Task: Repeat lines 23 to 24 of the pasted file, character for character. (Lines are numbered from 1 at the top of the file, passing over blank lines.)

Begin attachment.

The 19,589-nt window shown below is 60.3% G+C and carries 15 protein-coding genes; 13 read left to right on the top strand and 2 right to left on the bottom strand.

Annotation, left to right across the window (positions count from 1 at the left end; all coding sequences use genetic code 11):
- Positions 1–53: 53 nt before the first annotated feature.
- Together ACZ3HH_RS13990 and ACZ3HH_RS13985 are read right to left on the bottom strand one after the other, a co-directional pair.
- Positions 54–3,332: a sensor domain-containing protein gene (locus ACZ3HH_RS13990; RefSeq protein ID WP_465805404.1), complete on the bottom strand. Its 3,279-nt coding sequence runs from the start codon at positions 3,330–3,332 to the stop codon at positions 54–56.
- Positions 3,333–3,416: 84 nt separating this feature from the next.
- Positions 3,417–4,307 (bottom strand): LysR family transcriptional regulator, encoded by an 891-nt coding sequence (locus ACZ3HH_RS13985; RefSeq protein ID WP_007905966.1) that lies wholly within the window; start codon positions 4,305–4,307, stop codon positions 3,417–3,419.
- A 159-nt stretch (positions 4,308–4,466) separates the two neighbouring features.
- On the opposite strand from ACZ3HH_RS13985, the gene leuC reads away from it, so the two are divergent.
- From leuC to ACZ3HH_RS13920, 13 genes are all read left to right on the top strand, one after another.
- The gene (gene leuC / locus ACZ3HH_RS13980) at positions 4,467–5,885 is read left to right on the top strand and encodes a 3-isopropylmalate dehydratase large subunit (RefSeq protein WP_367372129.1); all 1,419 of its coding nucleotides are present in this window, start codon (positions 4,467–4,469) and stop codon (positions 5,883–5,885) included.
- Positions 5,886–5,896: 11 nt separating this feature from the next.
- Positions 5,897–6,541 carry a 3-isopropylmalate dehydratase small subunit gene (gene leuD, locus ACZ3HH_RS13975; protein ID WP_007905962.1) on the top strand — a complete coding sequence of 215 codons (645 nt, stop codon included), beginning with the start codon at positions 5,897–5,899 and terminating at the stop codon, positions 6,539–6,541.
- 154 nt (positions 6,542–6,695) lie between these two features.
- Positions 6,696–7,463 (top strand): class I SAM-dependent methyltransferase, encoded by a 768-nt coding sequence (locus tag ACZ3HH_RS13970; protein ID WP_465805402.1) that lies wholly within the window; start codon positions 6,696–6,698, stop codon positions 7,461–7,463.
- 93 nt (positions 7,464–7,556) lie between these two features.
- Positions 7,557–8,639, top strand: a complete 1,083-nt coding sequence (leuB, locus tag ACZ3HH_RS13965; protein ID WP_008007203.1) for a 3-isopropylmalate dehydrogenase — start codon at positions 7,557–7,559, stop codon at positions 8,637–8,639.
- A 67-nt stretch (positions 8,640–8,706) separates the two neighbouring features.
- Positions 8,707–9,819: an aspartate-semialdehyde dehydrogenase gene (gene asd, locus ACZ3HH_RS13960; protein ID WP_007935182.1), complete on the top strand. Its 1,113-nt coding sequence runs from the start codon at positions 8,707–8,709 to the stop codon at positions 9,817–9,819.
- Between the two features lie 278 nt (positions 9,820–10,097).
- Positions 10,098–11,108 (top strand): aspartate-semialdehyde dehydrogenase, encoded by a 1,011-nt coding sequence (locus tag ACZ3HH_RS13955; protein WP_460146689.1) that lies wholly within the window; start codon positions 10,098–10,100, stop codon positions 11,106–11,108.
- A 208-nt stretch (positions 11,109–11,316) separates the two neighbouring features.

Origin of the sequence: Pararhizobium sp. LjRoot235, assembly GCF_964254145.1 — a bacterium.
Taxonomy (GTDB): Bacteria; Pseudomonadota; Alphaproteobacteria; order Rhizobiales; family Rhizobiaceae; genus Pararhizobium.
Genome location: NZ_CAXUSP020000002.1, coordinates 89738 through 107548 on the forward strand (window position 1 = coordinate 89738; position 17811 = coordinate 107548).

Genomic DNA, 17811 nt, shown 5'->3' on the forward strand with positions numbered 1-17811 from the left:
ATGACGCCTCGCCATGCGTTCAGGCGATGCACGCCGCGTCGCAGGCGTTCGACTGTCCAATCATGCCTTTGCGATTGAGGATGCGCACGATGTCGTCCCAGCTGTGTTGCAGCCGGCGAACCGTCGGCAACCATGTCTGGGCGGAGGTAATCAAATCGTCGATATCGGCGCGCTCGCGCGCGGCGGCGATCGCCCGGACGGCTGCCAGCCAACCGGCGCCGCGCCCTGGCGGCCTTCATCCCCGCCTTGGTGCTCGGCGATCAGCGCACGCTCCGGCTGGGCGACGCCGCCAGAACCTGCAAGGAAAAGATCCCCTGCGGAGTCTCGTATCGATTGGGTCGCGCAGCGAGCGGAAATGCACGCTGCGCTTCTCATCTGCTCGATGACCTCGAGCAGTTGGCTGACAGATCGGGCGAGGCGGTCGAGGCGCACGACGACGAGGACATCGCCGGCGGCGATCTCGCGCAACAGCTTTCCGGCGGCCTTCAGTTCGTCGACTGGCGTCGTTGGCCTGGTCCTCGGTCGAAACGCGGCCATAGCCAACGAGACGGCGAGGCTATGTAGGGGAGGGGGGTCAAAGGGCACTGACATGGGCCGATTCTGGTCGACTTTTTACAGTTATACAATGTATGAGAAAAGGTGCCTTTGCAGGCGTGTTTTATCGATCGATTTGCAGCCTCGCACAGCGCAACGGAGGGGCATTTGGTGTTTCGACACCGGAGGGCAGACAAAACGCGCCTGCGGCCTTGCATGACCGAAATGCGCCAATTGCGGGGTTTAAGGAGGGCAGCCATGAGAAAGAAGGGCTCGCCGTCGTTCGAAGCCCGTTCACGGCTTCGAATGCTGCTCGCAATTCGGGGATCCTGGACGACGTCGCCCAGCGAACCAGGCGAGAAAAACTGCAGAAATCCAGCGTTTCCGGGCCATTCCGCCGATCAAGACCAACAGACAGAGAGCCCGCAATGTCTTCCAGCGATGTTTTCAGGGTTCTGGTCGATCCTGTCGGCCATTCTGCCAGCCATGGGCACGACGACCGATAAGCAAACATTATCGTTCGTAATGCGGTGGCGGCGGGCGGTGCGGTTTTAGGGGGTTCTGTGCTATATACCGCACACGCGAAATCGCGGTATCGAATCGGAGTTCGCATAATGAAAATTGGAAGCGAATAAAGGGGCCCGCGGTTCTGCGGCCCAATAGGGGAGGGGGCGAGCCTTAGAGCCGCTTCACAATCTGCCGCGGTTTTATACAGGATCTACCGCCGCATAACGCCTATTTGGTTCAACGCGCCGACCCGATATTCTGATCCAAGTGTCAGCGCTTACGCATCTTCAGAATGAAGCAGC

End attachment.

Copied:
Origin of the sequence: Pararhizobium sp. LjRoot235, assembly GCF_964254145.1 — a bacterium.
Taxonomy (GTDB): Bacteria; Pseudomonadota; Alphaproteobacteria; order Rhizobiales; family Rhizobiaceae; genus Pararhizobium.